Battle of the Planets #2
Trial By Fire, part two
writer: Munier Sharief
artists: Alex Ross and Wilson Tortosa
reviewed by Mish'al Samman This series captures a lot
of fans' memories of the TV show, and slaps it into the
book ever so nicely. You may not recall the specific characteristics
of each of the members, their mentalities, and who had what
personalities, but it only makes you take a better look.
After only two issues, they have clearly defined some key
values and personalities within the group, given us action,
and left us wanting more.
We last left our heroes called into action against the
monstrous Spectra robot (the Terrapin) terrorizing Central
West. Now they're in a bit of a jam, flashing back explain
just what had gone so wrong. Well, the clash between authority,
and impulsiveness rev up for a pretty interesting conflict
in this issue, and the G-Force team has their hands full
as Shareif explores just what makes the characters who they
are. Keyop's love for animals, Jason's love for violence,
Tiny's admiration of Colonel Cronus, and then Commander
Korak, who will have to answer to the big bad boss man if
the plan gets messed up. Boy, does it. It's all here, plus
a little something that might catch you off guard.
If you are a returning fan of Battle of the Planets,
you will enjoy this book's awesome art, coloring, and grittier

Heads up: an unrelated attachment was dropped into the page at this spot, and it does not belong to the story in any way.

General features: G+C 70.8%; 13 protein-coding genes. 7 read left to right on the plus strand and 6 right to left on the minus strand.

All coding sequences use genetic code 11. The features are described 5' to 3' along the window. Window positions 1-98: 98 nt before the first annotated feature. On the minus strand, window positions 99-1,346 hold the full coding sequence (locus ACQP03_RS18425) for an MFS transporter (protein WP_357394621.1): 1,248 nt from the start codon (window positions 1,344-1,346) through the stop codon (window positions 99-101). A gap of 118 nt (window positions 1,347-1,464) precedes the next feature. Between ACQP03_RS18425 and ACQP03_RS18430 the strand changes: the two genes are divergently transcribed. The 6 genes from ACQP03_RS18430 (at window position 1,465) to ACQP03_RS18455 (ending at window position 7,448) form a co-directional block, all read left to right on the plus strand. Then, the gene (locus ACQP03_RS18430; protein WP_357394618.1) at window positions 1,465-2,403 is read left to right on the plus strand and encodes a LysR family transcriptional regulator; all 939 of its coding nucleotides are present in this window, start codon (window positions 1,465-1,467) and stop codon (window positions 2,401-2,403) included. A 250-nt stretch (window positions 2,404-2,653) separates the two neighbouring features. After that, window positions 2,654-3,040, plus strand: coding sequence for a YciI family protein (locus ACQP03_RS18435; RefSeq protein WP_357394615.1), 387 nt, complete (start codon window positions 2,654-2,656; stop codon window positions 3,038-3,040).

style. If you are new to the concept, quickly go get issue
#1, and don't miss out, because this title is going places.
A Cat's Tale
writer: Ford Lytle Gilmore
artist: J. Scott Campbell
With 80's culture making a weird comeback in comics, it
was only a matter of time before Thundercats made
their way back, and thanks to Wildstorm, they have. Issue
#0 has pretty much everything you would expect an issue
#0 to have. Not a fantastic story, but somehow it connects
with the impending first issue, providing backstory and
jogging memories a bit. It should give an idea of things
The story of issue #0 is decent enough, as Wilykat (I
always mix the twins up) admires Lion-O's sword, and wonders
when he will be old enough to have his own weapon. He then
takes us through some intriguing stories from the Thundercats'
past and over-exaggerates them a bit for effect, of course.
Naturally, each mini-story he tells spotlights the individual
cats, and eventually leads to the end where Mumm-Ra hints
to us what may possibly await our feline friends.
The second half of this book has a bunch of art from different
people, sketches, etc. and thoughts from writer Gilmore.
He gives a recap of how the show ended, and insight into
what he wants to do with the series. The "Meet the Thundercats"
section proved interesting, offering one paragraph summations
with good stuff to remember.
Let's assume, though, that they will go through all this
when the actual series kicks off in a week or so, but hey…we're
ready. At Comic-Con, they even announced a possible revival
of the TV series for sometime next year.
HOOOOoooooooookay. Get this if you're interested, because
it looks like it may have potential. But if the appeal of
Thundercats eluded you before, this book isn't going
to change that.